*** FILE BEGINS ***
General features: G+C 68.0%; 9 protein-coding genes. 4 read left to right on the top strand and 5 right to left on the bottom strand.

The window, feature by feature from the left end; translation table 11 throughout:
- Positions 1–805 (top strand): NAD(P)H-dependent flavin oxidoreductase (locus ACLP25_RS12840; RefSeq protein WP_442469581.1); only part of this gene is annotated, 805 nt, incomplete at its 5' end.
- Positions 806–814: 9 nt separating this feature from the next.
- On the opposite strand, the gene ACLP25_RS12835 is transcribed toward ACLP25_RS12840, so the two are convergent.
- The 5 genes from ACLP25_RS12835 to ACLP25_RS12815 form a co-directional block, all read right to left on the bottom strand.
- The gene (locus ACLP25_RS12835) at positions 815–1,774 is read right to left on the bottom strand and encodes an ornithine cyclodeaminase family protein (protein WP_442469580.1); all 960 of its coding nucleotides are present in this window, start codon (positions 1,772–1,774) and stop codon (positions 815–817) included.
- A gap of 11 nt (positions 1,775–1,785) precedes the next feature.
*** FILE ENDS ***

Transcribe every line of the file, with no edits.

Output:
General features: G+C 68.0%; 9 protein-coding genes. 4 read left to right on the top strand and 5 right to left on the bottom strand.

The window, feature by feature from the left end; translation table 11 throughout:
- Positions 1–805 (top strand): NAD(P)H-dependent flavin oxidoreductase (locus ACLP25_RS12840; RefSeq protein WP_442469581.1); only part of this gene is annotated, 805 nt, incomplete at its 5' end.
- Positions 806–814: 9 nt separating this feature from the next.
- On the opposite strand, the gene ACLP25_RS12835 is transcribed toward ACLP25_RS12840, so the two are convergent.
- The 5 genes from ACLP25_RS12835 to ACLP25_RS12815 form a co-directional block, all read right to left on the bottom strand.
- The gene (locus ACLP25_RS12835) at positions 815–1,774 is read right to left on the bottom strand and encodes an ornithine cyclodeaminase family protein (protein WP_442469580.1); all 960 of its coding nucleotides are present in this window, start codon (positions 1,772–1,774) and stop codon (positions 815–817) included.
- A gap of 11 nt (positions 1,775–1,785) precedes the next feature.